We would never say a tree planted from a branch is not a real tree. So, why would we get the idea that a family formed through adoption is not a real family? In God’s eyes they are the same.

Psalms 128:4&5 says this:

“Your wife shall be like a fruitful vine, within your house, your children like olive plants around your table.

Behold, for thus shall the man be blessed who fears the Lord.”

A diamond in the Rough,




Christmas Lessons from the Promised Land Part Two

Oh, Little Town of Bethlehem

As we turned into Bethlehem, we had to go through a Palestinian checkpoint. Our Jewish tour guide had to pretend to be on the tour and make room for a Christian Arab to lead us through the city, since Jews are no longer allowed into Bethlehem.

How sad. Bethlehem was founded by the Israelites. In recent centuries, Bethlehem was about 80% Christian, but now it has dwindled to a mere 10% now that the Palestinians control the area.

Our new tour guide took us into the Church of the Nativity which was built centuries ago over the birth place of Jesus. Jesus was born in the cave below.


As we descended into the cave, our guide explained to us that in the section of the cave he was taking us to, archeologists had found the bones of many small children. It appears that the boys two years and younger that were slaughtered by king Herod had been buried in the very place where Jesus was born, evidence that Satan threw a tantrum when our deliverer was born.

Down through history we see Satan throwing tantrums through someone whenever God brings victory. We see it in the story of Moses. Pharaoh kills all the boys two and under at his birth. Satan knew a deliverer had been born.

Satan threw a tantrum through Hitler when he knew he was losing his grip on the dispersion of the children of Israel. God was calling them back to their land.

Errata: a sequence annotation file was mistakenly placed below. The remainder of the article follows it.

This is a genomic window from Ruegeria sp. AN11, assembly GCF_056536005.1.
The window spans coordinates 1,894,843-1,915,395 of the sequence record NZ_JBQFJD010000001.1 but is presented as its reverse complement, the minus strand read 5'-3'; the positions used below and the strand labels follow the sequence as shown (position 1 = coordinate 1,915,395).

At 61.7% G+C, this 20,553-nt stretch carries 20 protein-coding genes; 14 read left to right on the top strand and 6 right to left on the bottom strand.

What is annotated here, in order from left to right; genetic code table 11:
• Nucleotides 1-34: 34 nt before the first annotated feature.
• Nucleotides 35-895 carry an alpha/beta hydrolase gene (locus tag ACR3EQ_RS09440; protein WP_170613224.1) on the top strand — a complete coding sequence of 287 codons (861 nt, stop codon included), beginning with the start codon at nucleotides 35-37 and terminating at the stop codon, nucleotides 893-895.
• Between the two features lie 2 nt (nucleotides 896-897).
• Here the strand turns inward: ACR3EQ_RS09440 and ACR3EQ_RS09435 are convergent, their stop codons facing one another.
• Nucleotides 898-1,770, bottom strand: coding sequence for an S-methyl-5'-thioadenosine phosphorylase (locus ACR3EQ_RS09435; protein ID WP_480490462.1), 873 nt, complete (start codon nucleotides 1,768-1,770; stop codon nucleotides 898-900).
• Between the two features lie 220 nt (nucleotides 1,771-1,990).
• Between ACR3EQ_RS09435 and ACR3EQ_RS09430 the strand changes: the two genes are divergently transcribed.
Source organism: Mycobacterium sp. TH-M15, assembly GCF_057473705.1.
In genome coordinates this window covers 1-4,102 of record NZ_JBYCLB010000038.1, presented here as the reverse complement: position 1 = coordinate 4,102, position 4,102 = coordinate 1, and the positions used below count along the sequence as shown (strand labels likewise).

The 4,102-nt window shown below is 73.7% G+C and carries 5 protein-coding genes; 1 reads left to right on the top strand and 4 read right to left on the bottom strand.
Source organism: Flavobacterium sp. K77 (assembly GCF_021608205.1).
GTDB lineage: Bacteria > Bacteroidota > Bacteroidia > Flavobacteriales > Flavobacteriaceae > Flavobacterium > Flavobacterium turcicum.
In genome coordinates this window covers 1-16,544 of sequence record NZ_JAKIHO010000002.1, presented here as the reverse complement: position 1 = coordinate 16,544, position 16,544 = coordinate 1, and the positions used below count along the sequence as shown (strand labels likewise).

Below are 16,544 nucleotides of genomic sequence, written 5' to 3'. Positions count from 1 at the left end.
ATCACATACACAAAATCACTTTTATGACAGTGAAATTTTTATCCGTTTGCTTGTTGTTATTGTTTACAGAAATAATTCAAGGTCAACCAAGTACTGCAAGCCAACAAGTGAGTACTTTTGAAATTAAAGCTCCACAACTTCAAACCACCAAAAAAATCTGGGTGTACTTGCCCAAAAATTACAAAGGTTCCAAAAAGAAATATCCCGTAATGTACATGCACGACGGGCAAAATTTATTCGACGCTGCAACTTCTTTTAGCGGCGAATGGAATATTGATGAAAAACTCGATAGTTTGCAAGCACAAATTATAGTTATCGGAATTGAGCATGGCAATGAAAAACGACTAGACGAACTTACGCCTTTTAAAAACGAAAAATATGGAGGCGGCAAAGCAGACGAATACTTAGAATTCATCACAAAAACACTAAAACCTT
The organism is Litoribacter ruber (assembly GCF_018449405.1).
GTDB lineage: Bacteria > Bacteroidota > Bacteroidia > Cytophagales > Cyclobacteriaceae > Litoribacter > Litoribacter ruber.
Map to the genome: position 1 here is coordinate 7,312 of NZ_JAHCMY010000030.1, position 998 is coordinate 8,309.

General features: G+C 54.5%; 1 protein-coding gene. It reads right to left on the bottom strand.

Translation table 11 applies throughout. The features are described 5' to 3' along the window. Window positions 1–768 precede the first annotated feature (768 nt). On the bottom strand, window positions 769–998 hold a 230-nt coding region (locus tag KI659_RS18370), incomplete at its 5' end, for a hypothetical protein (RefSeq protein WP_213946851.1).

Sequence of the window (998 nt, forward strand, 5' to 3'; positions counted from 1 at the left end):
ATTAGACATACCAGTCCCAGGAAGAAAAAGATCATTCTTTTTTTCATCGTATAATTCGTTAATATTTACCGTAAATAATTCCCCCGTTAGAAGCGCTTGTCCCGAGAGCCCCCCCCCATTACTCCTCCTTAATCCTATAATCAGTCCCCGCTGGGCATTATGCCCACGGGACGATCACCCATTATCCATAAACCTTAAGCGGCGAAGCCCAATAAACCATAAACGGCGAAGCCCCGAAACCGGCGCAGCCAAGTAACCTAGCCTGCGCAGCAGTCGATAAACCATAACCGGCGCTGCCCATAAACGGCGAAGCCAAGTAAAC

Why am I bringing this up? Often we see heartbreak before we see victory, so don’t lose heart in your quest for a child. God is still in control.

A Diamond in the Rough,


Christmas Lessons from the Promised Land Part One

There was No Room for Him in the Inn?

During my travels in Israel, we had to visit Nazareth. After all it was the childhood home of Jesus.

We stopped at a place that was marked in antiquity as Mary’s house. Another house had been excavated just a stone’s throw away from Mary’s abode that shed light on the story of the Nativity.

I grew up thinking the people of Bethlehem had to be a bunch of heartless people. How could they turn away a young girl about to give birth and send her out to the barn?

Yes, perhaps there was something fishy about her pregnancy. But even so, how many people do you know, would send a young girl to the barn to give birth?

As we peered down into this house in Nazareth, our guide explained to us, that the word inn is a mistranslation. In those days, people built their houses over the openings of caves, making the cave a back room.


And because their animals were their most precious possessions, they would put the animals in this cave-room to protect them from thievery at night.

In those days, people travelling would stay with relatives if they could. So, Joseph and Mary most likely went to a relative’s house in Bethlehem along with others who had to return to Bethlehem for the census as well.

Because of this, there was no more room in the front of the house and the back cave provided more privacy. Hence, Mary and Joseph stayed there. Many scholars believe that Jesus was born in the heat of August. If that is true, it would have been much cooler in the cave-room as well. Just thought that was an interesting Christmas fact.

A Diamond in the Rough,